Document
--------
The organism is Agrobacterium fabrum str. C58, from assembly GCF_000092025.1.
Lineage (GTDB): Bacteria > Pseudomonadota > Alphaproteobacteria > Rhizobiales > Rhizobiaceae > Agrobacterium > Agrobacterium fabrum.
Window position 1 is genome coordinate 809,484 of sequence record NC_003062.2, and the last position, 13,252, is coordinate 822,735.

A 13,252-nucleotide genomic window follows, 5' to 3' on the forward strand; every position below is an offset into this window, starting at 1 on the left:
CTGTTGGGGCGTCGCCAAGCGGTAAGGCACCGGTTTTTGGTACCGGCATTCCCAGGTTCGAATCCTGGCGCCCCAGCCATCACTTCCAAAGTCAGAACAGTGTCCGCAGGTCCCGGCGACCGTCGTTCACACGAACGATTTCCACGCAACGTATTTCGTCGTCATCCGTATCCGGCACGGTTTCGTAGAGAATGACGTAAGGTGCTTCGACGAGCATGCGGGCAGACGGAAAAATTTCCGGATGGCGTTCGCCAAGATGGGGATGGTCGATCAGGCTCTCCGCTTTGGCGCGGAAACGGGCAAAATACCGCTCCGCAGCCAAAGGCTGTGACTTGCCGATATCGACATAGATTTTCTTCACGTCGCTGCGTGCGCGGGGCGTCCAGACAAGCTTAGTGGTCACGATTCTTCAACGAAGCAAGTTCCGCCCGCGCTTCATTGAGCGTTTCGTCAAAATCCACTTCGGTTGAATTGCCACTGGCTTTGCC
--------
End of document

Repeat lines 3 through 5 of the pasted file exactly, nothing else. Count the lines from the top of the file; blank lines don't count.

Window position 1 is genome coordinate 809,484 of sequence record NC_003062.2, and the last position, 13,252, is coordinate 822,735.

A 13,252-nucleotide genomic window follows, 5' to 3' on the forward strand; every position below is an offset into this window, starting at 1 on the left:
CTGTTGGGGCGTCGCCAAGCGGTAAGGCACCGGTTTTTGGTACCGGCATTCCCAGGTTCGAATCCTGGCGCCCCAGCCATCACTTCCAAAGTCAGAACAGTGTCCGCAGGTCCCGGCGACCGTCGTTCACACGAACGATTTCCACGCAACGTATTTCGTCGTCATCCGTATCCGGCACGGTTTCGTAGAGAATGACGTAAGGTGCTTCGACGAGCATGCGGGCAGACGGAAAAATTTCCGGATGGCGTTCGCCAAGATGGGGATGGTCGATCAGGCTCTCCGCTTTGGCGCGGAAACGGGCAAAATACCGCTCCGCAGCCAAAGGCTGTGACTTGCCGATATCGACATAGATTTTCTTCACGTCGCTGCGTGCGCGGGGCGTCCAGACAAGCTTAGTGGTCACGATTCTTCAACGAAGCAAGTTCCGCCCGCGCTTCATTGAGCGTTTCGTCAAAATCCACTTCGGTTGAATTGCCACTGGCTTTGCC